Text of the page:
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FRANKFORT - A meeting Friday between state officials and the contractors working on the Shelbyville Bypass revealed two key pieces of information:
State transportation officials admitted they won't repeat the mistakes made in what they consider a lenient contract, and Kay and Kay Construction officials said in some cases the state inspectors have delayed progress on the roadway.
Engineers also encouraged the contractors to put larger crews on the job, and weekly meetings were scheduled to monitor progress.
Friday's meeting at the Transportation Cabinet's office was a follow-up to an exchange of letters between state Rep. Brad Montell (R-Shelbyville) and outgoing Transportation Secretary Joe Prather in response to stories and editorials in The Sentinel-News about the lack of progress on the bypass.
Officials of Kay and Kay had declined repeated contacts by The Sentinel-News to provide comment on their progress, and this was the contractors' first public response to the complaints of Shelby Countians about how long construction is taking.
The $26.5 million project to build 4.5 miles of highway connecting KY 55 north and west of Shelbyville, began in May 2006 and now is not expected to be completed until late in 2010. Kay and Kay's contract allows 486 days to build the road, a schedule that does not include weekends, holidays or the months between Nov. 1 and March 31.
Montell, state Sen. Gary Tapp (R-Shelbyville), Kay and Kay owner Bill Robinson and vice president Mike Hamm, state engineers Matt Bullock and Matt Looney and Transportation Cabinet Secretary appointee Mike Hancock attended.
"I think we made good progress today," Montell said on Friday. "I was very pleased with Mike Hancock's participation in the meeting, and his urging to Kay and Kay to make this project a priority."
Hancock followed Prather's lead in his letter to Montell in which he said that the state "will continue to encourage the contractor to make progress." And he concurred with Prather that the state cannot dictate to Kay and Kay to speed up its work, as long as the contractors are working within their contractual guidelines, which Prather and Hancock acknowledge are faulty.
"The main issue with this project is the length of time assigned to it, and I think all of us agree that it was probably too generous, and we learned from this," Hancock said after the meeting.
"As we have encountered the issues that have arisen in Shelbyville, we have taken that information and carefully considered how that happened and then tried to take any lessons we've learned to make sure in the future we don't have these kinds of problems."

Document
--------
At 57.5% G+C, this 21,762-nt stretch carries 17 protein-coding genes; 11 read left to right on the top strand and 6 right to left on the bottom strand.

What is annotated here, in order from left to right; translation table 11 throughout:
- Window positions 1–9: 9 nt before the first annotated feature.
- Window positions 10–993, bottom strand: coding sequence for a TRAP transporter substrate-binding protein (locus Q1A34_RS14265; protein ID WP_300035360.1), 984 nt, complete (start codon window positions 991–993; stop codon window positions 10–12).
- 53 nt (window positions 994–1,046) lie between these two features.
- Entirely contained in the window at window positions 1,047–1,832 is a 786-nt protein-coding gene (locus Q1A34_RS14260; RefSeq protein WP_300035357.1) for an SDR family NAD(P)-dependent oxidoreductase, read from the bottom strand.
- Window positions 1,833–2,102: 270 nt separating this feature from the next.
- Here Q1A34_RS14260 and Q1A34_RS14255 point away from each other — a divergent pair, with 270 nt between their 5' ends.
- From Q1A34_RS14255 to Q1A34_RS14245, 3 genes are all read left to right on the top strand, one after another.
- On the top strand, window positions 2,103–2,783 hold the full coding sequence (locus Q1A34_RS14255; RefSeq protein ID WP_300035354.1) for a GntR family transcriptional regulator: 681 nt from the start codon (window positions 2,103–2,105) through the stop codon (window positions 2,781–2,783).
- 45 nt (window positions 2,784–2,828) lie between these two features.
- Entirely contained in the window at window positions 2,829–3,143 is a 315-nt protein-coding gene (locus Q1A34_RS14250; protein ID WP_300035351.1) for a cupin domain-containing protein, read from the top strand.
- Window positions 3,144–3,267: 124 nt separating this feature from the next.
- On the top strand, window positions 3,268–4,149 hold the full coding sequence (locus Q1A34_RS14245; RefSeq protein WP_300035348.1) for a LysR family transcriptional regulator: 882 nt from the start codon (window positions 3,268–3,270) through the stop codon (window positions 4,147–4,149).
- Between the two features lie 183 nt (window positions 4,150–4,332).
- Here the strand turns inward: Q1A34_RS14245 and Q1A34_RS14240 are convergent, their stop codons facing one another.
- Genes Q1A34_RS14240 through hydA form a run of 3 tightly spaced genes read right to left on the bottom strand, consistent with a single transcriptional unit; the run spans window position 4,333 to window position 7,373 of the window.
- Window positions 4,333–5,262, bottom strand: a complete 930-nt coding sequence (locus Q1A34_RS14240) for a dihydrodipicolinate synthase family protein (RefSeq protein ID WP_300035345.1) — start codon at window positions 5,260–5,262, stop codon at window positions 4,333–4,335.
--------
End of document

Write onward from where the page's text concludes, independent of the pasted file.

During the meeting, Tapp told Hamm and Robinson that "you guys need to do a little more," and Montell asked Hamm if he thought the project could be completed in the 140 working days that are left on the contract.
"If the weather cooperates, we can be done within that timeframe," Hamm said. "Yes, I think we can meet or beat that."
Hamm said that his most recent estimate is that the construction is now about 75 to 80 percent complete, but he also said the state had held up progress by being slow on inspections of completed work, which prevented workers from moving on to the next phase.
"I was a little surprised to hear that there was a lack of communication between our state engineers and their folks," said Montell. "They were frustrated that they would prepare the subgrade, and they weren't getting approval in what they felt like was a timely manner so they could move on. And then the rain would come, and they would have to start all over. So there was a level of frustration on the part of Kay and Kay that I wasn't aware of."
Said Tapp: "That's true, but on the other side of that issue, there are a lot of road projects going on in our area, and the cabinet had a massive amount of people retire last fall. So they're actually short on district engineers."
Montell said he was glad that Chief District Engineer Matt Bullock urged the contractors to put more people on the job.
"I was pleased that Matt Bullock pushed them to commit to having a larger work crew on the job," he said. "I also appreciate him asking for weekly meetings with Kay and Kay just to see how things are going. I think that's a really good idea, because lack of communication always causes problems."
Tapp agreed. "I think there's some things that both sides could have done a little differently, especially communications, but I think that problem has been taken care of now," he said.
"As we have watched this project unfold, we have all been sympathetic to the folks in Shelby County who would like to see this project get done, and all of us want that, too," Hancock said, and he pointed out to Hamm and Robinson that residents want to see some progress on the project.
When asked by a reporter if Kay and Kay cared about what the public thinks, Hamm answered affirmatively.
"Yes, we care," he said. "We want the public to have a good impression of us as a contractor. We certainly don't want to have a bad name."
Hamm added that the public doesn't understand, "and that does bother us because there have been a lot of misconceptions."
Kay and Kay has several other open state contracts, and Robinson and Hamm responded positively to Hancock's urging that they make the bypass project a priority.
"We just want to get this project done and over with," Robinson said.